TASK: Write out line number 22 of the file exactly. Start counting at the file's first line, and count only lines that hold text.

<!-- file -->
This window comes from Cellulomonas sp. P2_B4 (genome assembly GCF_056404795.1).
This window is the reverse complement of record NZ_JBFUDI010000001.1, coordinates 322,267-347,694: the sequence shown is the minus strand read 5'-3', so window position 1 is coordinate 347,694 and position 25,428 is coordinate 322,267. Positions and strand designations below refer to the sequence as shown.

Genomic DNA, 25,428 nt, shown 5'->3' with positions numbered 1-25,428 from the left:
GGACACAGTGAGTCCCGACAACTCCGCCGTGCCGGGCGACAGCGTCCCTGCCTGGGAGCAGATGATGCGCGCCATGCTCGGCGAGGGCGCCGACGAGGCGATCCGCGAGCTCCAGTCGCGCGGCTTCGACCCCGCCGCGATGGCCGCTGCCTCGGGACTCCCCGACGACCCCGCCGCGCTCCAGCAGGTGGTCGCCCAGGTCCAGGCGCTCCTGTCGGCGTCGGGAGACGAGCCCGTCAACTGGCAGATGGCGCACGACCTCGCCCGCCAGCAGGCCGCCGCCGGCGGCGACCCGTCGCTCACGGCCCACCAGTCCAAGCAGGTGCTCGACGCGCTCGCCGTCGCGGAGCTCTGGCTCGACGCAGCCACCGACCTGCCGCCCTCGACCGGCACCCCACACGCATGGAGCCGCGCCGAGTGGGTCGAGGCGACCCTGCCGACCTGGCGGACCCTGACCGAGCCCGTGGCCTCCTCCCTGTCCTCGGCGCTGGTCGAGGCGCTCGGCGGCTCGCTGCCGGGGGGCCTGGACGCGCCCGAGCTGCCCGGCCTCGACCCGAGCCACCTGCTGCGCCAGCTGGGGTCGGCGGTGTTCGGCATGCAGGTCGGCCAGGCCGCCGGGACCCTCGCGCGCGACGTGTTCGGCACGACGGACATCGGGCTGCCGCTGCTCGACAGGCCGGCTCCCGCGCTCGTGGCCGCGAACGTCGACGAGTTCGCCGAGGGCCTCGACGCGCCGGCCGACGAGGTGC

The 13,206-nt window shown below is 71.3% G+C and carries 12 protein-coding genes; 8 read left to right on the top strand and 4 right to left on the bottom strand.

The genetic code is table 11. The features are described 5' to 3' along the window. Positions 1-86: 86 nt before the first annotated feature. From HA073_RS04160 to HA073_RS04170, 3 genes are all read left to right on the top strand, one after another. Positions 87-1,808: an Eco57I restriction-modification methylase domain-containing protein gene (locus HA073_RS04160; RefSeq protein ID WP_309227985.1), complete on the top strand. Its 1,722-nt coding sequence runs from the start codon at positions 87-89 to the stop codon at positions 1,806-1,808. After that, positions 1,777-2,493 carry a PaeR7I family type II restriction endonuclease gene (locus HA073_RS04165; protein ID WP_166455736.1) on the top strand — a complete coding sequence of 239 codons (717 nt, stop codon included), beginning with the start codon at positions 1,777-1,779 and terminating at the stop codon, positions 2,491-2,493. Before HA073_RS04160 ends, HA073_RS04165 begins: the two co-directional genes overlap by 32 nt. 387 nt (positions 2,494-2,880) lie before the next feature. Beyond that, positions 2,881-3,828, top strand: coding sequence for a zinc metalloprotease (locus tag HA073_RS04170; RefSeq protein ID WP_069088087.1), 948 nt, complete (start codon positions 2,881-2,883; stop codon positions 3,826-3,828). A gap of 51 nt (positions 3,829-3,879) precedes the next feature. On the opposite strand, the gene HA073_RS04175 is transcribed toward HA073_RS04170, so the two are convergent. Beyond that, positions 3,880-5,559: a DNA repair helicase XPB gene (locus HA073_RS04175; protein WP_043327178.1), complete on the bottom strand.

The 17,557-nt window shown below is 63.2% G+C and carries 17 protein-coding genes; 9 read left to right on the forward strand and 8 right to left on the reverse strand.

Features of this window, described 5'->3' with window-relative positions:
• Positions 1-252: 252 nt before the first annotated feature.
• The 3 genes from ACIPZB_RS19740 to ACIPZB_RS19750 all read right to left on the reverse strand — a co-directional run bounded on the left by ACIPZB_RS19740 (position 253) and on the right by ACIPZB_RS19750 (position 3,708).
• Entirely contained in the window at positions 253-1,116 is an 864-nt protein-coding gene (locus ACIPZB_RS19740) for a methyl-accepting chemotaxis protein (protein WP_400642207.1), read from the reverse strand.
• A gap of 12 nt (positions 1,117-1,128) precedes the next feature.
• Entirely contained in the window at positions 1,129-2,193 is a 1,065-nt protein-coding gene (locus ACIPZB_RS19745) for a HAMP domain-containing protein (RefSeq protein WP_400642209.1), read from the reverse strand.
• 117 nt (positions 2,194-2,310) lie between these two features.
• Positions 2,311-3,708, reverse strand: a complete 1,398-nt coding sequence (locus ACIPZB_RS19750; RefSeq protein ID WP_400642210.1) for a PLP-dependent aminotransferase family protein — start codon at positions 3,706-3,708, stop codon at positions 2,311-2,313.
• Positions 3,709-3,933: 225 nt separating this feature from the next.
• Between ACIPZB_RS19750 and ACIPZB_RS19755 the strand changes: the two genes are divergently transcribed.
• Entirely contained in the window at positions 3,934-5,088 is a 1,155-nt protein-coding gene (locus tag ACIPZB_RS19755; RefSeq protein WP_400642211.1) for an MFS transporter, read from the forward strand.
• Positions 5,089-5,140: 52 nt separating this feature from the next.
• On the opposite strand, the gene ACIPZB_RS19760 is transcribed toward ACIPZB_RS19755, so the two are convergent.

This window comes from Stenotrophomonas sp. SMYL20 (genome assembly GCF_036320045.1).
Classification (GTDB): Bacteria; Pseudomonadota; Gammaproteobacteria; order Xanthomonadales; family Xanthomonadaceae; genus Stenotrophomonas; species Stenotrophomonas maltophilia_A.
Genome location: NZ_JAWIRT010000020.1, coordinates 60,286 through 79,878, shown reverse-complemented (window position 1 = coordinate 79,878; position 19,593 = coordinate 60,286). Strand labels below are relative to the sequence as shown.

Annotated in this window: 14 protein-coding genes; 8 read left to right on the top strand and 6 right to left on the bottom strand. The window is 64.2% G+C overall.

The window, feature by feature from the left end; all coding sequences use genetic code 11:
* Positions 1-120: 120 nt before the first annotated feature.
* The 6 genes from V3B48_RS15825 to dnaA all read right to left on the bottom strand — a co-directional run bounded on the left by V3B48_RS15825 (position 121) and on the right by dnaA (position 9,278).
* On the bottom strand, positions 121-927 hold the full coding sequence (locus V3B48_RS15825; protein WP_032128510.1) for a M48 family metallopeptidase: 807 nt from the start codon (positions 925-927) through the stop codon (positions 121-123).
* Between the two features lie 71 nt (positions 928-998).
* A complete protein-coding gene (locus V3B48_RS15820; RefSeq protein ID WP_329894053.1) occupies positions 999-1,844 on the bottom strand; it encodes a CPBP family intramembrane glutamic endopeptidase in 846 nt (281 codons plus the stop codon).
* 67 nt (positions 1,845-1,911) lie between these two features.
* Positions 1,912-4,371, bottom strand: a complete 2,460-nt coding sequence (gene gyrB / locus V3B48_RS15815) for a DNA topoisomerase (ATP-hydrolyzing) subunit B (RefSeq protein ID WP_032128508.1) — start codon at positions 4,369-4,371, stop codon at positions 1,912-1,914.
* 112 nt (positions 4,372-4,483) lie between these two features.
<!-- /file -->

Classification (GTDB): Bacteria; Pseudomonadota; Gammaproteobacteria; order Xanthomonadales; family Xanthomonadaceae; genus Stenotrophomonas; species Stenotrophomonas maltophilia_A.